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January 30, 2009 1:36 PM   Subscribe

Cheap touchscreens + Linux (?) + full-screen browser?

A colleague is looking at building a semi-public art installation that requires about 20 small touchscreens (14-19 inches) that are running web browsers and nothing else. She has not much budget, but will be applying for some small grants. So I'm thinking about this...

(1) What's the cheap/easiest touchscreen monitor or all-in-one low-end PC? They'll be mounted in (new-build) walls, so they can be laptoppy or industrial or even small CRTs.
(2) I assume Linux for cost reasons, but it doesn't matter really. If Linux, which distro is the best bet for (which?) touch support?
(3) How to boot into a full-screen browser (Chrome?) without any window-manager type other apps visible/available?

I'll take ideas on any 1-2-3 item! I'm sort of stymied for starting points.
posted by rokusan to Computers & Internet (8 answers total) 8 users marked this as a favorite
Not sure if this will help, but you can buy transparent touchscreen overlays that will fit onto any standard LCD monitor and convert it into a touchscreen. You could then buy cheap LCD monitors (you say you only need 14-19 inches, which should be fairly easy to acquire cheaply) and use those instead of dedicated touchscreens.

You'd still need a PC to control everything, but that could easily be fitted into the wall behind the monitor (as long as you have sufficient ventilation). You could maybe use thin clients and have a central server send out the software.

As for OS, maybe have a look at Morphix Kiosk.
posted by fearthehat at 1:47 PM on January 30, 2009

Opera and Firefox can do full screen. Opera may be better suited for it. Chrome is Windows only, so far.

For distro, LTSP is designed for diskless stations. It boots over the Ethernet network, runs, and the user does anything she likes -- there's nothing to break permanently. At the end, you turn it off and on, and everything is reset to the same as before. Configure once, to start a browser, user can break nothing.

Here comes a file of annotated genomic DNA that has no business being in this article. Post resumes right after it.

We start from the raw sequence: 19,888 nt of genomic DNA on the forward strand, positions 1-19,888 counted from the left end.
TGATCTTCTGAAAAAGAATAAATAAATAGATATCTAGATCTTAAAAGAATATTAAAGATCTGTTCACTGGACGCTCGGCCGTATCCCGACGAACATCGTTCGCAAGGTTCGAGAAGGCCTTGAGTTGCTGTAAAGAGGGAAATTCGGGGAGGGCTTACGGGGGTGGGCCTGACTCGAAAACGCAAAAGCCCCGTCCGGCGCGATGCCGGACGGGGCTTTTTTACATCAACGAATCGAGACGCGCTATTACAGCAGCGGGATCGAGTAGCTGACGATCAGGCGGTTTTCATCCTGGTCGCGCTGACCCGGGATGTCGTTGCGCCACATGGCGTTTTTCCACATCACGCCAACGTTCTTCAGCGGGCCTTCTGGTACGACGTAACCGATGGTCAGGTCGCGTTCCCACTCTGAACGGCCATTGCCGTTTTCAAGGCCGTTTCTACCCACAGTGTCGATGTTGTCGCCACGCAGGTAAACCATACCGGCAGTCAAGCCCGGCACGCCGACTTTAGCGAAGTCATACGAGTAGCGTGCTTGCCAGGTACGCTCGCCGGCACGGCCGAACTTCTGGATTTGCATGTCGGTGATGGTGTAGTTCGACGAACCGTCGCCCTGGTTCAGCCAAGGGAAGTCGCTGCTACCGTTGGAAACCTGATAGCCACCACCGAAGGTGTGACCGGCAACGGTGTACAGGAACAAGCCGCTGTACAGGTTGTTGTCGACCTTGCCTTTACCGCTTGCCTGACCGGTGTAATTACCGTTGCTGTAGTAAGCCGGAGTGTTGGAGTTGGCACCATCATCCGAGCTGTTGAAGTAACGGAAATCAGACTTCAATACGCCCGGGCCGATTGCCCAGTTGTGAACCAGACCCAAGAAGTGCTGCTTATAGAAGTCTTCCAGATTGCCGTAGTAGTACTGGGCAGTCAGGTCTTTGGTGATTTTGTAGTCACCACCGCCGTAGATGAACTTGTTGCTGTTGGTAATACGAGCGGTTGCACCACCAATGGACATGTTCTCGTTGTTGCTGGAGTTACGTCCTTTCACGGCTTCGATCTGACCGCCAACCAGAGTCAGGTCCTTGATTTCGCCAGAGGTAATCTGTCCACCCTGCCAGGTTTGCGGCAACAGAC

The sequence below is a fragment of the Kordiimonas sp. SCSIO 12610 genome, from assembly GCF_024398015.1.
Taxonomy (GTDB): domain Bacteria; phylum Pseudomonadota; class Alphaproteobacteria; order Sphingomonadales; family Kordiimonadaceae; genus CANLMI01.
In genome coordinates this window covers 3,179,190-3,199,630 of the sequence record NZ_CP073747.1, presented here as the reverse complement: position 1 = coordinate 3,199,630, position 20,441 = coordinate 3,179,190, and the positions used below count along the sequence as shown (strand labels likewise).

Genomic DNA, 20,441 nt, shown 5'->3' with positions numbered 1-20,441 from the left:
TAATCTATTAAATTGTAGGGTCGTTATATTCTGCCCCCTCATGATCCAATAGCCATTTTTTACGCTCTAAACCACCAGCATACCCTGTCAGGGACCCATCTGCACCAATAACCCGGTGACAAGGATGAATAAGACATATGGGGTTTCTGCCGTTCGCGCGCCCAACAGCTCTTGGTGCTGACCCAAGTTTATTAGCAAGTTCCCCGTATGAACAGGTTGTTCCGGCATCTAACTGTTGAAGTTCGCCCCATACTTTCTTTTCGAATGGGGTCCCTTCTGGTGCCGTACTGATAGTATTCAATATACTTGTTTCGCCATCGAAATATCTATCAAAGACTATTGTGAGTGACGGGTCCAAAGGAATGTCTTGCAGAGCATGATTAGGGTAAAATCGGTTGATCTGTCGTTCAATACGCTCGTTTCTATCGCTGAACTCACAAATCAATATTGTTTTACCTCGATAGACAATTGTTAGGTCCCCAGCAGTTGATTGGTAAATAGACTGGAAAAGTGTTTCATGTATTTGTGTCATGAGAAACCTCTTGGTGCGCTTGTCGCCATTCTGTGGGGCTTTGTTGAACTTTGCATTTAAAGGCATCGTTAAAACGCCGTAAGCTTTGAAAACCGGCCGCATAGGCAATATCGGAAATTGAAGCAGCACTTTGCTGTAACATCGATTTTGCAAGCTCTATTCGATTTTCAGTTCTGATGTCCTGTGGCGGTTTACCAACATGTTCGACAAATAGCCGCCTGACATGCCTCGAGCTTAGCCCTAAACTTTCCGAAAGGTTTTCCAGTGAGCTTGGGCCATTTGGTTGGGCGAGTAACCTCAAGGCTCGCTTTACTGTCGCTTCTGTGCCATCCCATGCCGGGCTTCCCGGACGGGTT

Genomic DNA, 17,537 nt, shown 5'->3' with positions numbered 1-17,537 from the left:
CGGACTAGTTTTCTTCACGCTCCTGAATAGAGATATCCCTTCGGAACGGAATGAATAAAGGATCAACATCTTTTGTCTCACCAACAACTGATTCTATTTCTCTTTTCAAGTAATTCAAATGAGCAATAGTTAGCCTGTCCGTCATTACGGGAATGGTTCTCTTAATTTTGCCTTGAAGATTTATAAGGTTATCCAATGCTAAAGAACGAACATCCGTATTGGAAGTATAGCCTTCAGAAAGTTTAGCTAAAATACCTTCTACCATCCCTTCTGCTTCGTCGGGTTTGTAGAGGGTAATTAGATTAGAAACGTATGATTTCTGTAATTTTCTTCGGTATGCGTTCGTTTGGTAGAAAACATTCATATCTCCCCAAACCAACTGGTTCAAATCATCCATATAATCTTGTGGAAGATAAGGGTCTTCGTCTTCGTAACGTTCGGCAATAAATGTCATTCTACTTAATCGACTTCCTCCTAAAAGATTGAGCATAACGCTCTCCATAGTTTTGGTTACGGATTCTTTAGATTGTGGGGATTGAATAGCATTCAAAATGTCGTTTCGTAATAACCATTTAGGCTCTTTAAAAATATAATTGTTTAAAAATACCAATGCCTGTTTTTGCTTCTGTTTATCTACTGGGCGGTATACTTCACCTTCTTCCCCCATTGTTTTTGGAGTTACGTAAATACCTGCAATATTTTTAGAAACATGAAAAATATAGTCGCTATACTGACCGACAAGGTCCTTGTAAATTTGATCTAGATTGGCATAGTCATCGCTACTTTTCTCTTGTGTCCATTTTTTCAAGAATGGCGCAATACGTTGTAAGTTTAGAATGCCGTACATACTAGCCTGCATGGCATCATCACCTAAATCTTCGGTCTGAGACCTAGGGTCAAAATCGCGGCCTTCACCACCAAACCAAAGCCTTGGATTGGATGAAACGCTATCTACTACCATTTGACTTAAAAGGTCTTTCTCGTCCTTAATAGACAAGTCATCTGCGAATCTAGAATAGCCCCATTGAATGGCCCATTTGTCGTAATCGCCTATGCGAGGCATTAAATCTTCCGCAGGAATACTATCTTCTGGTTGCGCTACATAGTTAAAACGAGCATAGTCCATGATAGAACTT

posted by cmiller at 1:52 PM on January 30, 2009

Opera also has a kiosk mode for this type of thing.
posted by 517 at 2:19 PM on January 30, 2009

The touchscreen part is probably the hardest part of this setup. Linux drivers for touchscreens can be hard to find or really buggy. The Magic Touch ones are fairly popular with apparently fairly decent drivers. Monitors with touchscreens built in are often fairly expensive (~$300-400 for a 15in), though you may find used ones for way less. Add-On Touch Screen Kits are another good option, as fearthehat mentions. For these you are looking at about $120-200 for the kit and $120 for the lcd.
The pc part is fairly simple, most any system that fits physically will work. A good option if it is to be in the wall or in another small space would be a AMD Geode based system such as the decTOP. They have very low power requirements, very minimal ventilation required (probably near none, iirc the thing is sealed) and are rather cheap. ~$80
For software, you have quite a range of choices. LTSP is very good for a network based setup, only real downside is it requires a server to boot from. Booting off of a local drive (USB thumb drive, flash drive, or normal hard drive) is is the other way to do it. I would probably just do a minimal Debian netinst, install X and Firefox or Opera, so that I can tweak every thing to be as I want it, Morphix Kiosk may be a good out of the box solution though. The downside to this approach is that it can be a pain to change the installed image as you have to re-image every system.
xinit firefox will make Firefox start on its own without a window manager.
Googling Firefox kiosk or Debian Kiosk will get you lots more information. As you get closer to actually making it happen let me know and I can give more specific advice.
posted by cspurrier at 3:39 PM on January 30, 2009

I think Chumbys have touchscreens but I can't find anything on their website saying they do. Wikipedia thinks they do too.
posted by chairface at 4:50 PM on January 30, 2009

Yes, chumbys have touchscreens but they're 3.5" 320x240 and not suited to precise pointing.
posted by djb at 6:21 PM on January 30, 2009

The specs page in the Chumby store says they have a 3.5" LCD color touchscreen. If something that small would work, the Nokia N770, N800, N810 have 4.1in screens and slightly better specs. They can be gotten used for fairly cheap ($100-$120 N770-N800) or new for $220(N810). The Chumby and these are a bit harder to get setup, but could work if the screen size is not a deal breaker.
posted by cspurrier at 6:23 PM on January 30, 2009

Chumby has a touchscreen. It's only 7" though.
posted by zpousman at 6:51 PM on January 30, 2009

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